Monero is our future
Tags: open-source, privacy, cryptocurrency, decentralization, money open-source privacy cryptocurrency decentralization money
I know I do not talk about cryptocurrency a lot on this blog and that is because of how fast the market can change. This coin is different though, Monero started back in 2014 and had slowly gained ground in a steady climb and often sits in the top 10 cryptos by market cap.
I overlooked Monero for a long time due to being a Bitcoin maximalist, but the more I learn about this coin, the more I love what it stands for on an independence level. It is the mixture of nerd and anarchist within me that stirs up all kinds of fuzzy warm feeling as I understand the Monero mission and development.
Privacy And Security
As some of you know, I am a big advocate for personal freedom, security, and privacy online and in our daily lives. I find it distasteful that our information is mined to sell to other organizations. That may sound weird being an anarcho-capitalist, but I'm not saying companies should not be allowed to use these practices, only that they need to be upfront about it.
The reason I do not like the data mining of all the data is that it creates a vulnerability in our security. That is why I go out of my way to limit the amount of information I share with free services. But how does this translate to cryptocurrency?
The majority of coins out there are on an open ledger with what we call pseudo-anonymity. This lack of privacy means that with enough effort the slight anonymity that Bitcoin, Ethereum, and others have is only so deep. If I know your public key, which I would if you send me funds, I can see your entire balance as well as every transaction you ever engaged in with that address.
Pseudo-anonymity, to me, is a significant privacy breach and a threat to user security. On the privacy side of things, we are unable to keep our income and savings secret from other people. We don't go around telling people how much money we make or save over time because that information is private.
The same scenario applies to the security side of money. If everyone knows how much we made or saved in a given year, we would be at a massive risk for crime. Given enough funds, a thieve could find out how much we have and threaten our lives for the private key to steal our funds. I don't want that for anyone let alone myself.
Monero is different.
What Monero does is not only hide the amount we have currently but also how much we send and receive. Monero allows for greater security and privacy just we would go with our fiat currency. Keeping this information private from peeping toms (sorry if your name is Tom) removes the threat of crime against us due to the size of our wallet.
I won't get into all the math and technology behind Monero in this post since the goal is to introduce this Monero and explain why this cryptocurrency is here to stay. If you care about your private information stays private online than you need to care about your digital currency remaining hidden as well.
I wrote a post a explaining how to set up an AMD GPU Monero miner on Ubuntu Linux. That post is still useful today and seems like it will be for as long as xmr-stak exists. Your CPU is still relevant because the Monero development team and community aim to always have the coin minable on CPUs and GPUs.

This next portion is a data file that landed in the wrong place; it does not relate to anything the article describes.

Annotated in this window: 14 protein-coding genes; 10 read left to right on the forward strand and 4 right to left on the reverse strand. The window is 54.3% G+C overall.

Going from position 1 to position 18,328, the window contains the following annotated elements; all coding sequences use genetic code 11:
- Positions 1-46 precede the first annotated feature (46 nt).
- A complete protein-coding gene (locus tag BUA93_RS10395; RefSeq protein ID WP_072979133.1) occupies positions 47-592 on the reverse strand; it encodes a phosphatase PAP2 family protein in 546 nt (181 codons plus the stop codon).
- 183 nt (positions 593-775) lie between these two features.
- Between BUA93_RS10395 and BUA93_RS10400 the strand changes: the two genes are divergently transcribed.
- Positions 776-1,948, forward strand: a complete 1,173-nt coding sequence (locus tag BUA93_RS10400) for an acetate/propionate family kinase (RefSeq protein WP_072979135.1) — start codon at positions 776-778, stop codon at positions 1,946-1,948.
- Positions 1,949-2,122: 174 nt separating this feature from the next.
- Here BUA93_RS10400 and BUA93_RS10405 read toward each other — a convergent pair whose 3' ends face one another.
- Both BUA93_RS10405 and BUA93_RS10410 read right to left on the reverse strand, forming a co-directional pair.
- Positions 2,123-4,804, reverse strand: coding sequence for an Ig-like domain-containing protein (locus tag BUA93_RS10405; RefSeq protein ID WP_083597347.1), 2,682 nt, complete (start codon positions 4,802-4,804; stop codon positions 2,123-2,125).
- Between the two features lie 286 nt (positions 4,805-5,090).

ASICs do exist for the cryptocurrency today, but with each update to Monero they get drastically reduced and are not worth the investment. That's just the way I like it! The more people that can mine a coin without losing out on the cost of electricity the more secure the coin's chain becomes.
Because of the ASIC resistant nature of Monero, this allows for all kinds of miners to exists. You can even mine right in your web browser!
Issues With Monero
I'm not going to get you all excited about Monero without giving you some real-world issues that I see the coin facing at the time of writing. They are not deal breakers for me because I am used to the "cost" of security over continence. However, that may not be the case for everyone, and that's ok (I guess...).
The potential for a large blockchain is one of those trade-offs that will always exist for the security and privacy that Monero provides. Since there is more going on to keep everything private on the Monero blockchain the chain itself is more significant than other coins. The bigger the blockchain gets, leads to the need for more storage for nodes hosting the chain.
As time goes on, we may see fewer nodes with a full copy of the blockchain but only time will tell if this becomes the case. The blockchain size is not new to Monero, and I believe the devs are working on ways to lessen the load to keep more nodes around.
I don't find it to be a huge deal at this time since as I write this the entire blockchain is around 40-50GiB in size. This trade-off becomes a much more significant problem as adoption increases, and we hit hundreds of gibibytes in size. (Yes it's Gibibytes, not Gigabytes)
Nothing To Hide?
Remember, just because what you do today is not illegal does not mean a state or government can's outlaw it tomorrow. There are many places today where it is illegal to buy a Bible. Using Monero today will ensure that you stay safe even if the laws change for the worse tomorrow.
Use Monero, it's secure, private, untraceable, and fungible.
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